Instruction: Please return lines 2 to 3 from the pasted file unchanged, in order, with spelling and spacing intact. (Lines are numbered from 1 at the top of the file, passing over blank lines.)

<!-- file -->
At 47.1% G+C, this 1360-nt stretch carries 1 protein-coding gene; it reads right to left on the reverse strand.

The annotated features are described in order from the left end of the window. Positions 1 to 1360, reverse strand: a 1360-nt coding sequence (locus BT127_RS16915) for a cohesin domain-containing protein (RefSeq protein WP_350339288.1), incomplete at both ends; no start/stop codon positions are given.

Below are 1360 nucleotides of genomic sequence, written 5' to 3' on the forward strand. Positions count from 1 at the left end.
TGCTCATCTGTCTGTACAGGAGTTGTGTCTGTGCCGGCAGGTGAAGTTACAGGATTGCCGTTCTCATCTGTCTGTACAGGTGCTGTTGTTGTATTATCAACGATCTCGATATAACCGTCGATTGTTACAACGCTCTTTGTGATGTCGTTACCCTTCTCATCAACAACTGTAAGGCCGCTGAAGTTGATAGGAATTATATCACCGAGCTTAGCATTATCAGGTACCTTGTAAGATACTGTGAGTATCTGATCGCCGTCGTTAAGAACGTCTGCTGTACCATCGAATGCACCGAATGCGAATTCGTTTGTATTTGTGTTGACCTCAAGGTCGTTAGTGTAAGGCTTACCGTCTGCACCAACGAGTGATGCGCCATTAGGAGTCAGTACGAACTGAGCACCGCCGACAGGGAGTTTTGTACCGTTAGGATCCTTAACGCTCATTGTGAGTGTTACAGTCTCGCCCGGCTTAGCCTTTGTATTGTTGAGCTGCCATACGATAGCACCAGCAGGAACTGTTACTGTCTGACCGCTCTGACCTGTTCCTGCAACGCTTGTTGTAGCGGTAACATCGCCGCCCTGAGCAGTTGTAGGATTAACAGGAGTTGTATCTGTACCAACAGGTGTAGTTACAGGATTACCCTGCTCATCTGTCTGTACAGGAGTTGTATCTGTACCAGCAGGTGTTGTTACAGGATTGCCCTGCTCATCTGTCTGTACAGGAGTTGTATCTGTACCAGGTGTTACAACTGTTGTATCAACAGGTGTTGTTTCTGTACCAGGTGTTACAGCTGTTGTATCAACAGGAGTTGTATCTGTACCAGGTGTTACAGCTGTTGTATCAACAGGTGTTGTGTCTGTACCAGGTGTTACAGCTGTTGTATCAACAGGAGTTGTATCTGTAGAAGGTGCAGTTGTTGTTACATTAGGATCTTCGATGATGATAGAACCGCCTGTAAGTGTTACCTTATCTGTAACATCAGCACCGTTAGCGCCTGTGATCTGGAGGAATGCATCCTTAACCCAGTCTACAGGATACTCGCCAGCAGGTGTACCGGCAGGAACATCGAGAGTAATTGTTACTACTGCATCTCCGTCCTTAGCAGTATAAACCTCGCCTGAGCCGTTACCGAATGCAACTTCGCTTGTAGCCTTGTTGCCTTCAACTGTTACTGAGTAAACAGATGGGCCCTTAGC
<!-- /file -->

The annotated features are described in order from the left end of the window. Positions 1 to 1360, reverse strand: a 1360-nt coding sequence (locus BT127_RS16915) for a cohesin domain-containing protein (RefSeq protein WP_350339288.1), incomplete at both ends; no start/stop codon positions are given.

Below are 1360 nucleotides of genomic sequence, written 5' to 3' on the forward strand. Positions count from 1 at the left end.